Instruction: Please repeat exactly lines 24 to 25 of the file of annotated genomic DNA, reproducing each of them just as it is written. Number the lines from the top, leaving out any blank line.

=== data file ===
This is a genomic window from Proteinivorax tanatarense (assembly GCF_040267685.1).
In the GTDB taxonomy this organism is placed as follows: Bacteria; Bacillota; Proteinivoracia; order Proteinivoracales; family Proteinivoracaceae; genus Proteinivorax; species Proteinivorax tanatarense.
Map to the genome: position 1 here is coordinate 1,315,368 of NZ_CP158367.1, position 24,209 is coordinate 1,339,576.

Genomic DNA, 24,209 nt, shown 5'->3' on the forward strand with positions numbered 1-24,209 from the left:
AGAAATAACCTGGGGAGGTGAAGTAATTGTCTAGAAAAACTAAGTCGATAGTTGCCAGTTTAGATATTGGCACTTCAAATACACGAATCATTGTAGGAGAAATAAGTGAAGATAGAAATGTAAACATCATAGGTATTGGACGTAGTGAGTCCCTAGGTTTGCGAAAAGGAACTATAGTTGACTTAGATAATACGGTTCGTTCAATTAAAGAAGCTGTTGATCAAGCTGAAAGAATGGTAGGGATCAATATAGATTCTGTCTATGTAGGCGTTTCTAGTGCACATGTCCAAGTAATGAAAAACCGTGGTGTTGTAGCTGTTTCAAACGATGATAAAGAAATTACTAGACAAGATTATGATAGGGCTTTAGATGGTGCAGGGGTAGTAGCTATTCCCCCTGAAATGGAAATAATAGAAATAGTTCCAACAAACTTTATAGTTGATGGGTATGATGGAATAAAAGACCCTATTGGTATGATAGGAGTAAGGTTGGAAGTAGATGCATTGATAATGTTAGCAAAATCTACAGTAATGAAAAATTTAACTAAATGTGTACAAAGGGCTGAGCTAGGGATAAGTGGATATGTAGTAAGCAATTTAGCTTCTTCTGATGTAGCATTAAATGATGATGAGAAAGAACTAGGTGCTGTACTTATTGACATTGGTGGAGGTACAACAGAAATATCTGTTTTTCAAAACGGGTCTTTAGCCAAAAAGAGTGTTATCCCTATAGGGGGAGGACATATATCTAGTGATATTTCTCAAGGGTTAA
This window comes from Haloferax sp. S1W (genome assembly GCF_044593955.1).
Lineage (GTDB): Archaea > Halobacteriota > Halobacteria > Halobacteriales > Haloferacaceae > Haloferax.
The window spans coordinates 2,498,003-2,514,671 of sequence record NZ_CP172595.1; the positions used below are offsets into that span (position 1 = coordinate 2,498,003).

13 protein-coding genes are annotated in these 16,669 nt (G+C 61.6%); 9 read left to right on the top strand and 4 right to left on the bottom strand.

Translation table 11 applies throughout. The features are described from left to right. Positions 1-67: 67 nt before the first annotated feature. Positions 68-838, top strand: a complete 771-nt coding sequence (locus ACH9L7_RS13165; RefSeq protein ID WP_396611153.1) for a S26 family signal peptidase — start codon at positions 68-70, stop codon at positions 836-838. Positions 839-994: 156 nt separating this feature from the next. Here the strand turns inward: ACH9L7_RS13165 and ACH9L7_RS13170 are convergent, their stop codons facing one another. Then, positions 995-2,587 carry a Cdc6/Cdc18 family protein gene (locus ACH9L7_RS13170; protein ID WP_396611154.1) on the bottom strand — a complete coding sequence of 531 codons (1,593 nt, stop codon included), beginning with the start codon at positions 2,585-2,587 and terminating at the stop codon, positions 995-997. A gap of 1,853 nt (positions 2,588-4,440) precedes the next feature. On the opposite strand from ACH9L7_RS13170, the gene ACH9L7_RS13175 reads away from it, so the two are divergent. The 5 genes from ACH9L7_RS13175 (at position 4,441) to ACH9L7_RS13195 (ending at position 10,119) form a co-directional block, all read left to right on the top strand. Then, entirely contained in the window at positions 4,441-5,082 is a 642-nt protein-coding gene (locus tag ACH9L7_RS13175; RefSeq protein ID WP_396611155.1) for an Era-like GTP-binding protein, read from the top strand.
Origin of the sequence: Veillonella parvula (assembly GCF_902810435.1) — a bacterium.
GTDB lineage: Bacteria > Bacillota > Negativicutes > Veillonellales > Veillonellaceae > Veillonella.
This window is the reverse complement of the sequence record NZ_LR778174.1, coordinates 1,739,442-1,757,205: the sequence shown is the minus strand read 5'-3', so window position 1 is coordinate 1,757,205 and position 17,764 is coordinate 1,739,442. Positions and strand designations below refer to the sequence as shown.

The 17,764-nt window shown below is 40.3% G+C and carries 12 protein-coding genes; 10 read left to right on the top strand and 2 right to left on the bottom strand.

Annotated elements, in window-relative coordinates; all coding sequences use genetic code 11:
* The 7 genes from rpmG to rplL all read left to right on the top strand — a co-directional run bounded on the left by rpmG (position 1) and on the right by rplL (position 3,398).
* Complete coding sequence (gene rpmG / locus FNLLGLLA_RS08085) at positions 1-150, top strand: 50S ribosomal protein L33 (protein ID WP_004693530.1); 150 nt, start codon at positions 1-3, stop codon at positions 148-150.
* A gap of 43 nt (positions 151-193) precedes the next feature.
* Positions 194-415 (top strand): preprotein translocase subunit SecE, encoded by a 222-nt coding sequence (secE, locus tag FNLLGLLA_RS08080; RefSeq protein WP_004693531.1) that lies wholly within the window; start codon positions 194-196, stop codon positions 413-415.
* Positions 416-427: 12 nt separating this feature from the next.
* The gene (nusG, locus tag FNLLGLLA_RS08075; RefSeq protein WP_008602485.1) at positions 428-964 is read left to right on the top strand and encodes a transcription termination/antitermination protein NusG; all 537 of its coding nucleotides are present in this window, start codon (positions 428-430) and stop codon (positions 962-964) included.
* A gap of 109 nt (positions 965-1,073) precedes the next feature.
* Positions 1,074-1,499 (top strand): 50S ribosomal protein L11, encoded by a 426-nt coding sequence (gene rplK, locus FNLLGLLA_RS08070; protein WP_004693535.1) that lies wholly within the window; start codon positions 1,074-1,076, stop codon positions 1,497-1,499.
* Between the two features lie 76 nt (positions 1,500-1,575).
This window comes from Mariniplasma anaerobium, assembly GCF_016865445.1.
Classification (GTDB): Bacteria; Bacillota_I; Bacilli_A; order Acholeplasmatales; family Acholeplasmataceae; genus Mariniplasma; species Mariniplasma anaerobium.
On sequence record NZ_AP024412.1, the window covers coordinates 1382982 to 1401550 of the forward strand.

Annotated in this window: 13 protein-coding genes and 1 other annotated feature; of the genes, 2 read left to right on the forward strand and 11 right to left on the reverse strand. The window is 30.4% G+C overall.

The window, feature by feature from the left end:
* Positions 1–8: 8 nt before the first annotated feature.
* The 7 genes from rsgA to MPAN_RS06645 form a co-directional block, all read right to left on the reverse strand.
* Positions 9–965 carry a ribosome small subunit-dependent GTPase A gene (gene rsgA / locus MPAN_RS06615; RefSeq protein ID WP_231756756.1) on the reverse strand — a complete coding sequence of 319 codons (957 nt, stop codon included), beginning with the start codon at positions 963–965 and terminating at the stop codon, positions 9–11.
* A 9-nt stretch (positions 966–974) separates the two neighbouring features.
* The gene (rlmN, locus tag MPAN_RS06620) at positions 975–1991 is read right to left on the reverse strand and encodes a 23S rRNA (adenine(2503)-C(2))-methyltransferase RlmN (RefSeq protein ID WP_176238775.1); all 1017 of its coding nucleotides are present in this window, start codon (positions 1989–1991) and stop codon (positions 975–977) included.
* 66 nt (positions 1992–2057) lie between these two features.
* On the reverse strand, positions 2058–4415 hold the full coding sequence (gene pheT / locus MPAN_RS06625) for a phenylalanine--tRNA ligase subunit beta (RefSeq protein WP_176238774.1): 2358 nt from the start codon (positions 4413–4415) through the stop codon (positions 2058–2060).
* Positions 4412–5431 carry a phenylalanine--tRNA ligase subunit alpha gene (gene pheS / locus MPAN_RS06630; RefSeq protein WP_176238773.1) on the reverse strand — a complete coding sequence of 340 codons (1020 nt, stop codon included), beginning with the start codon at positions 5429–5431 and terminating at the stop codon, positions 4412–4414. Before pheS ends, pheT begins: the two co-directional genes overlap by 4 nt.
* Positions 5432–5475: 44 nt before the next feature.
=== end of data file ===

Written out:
* Between the two features lie 76 nt (positions 1,500-1,575).
This window comes from Mariniplasma anaerobium, assembly GCF_016865445.1.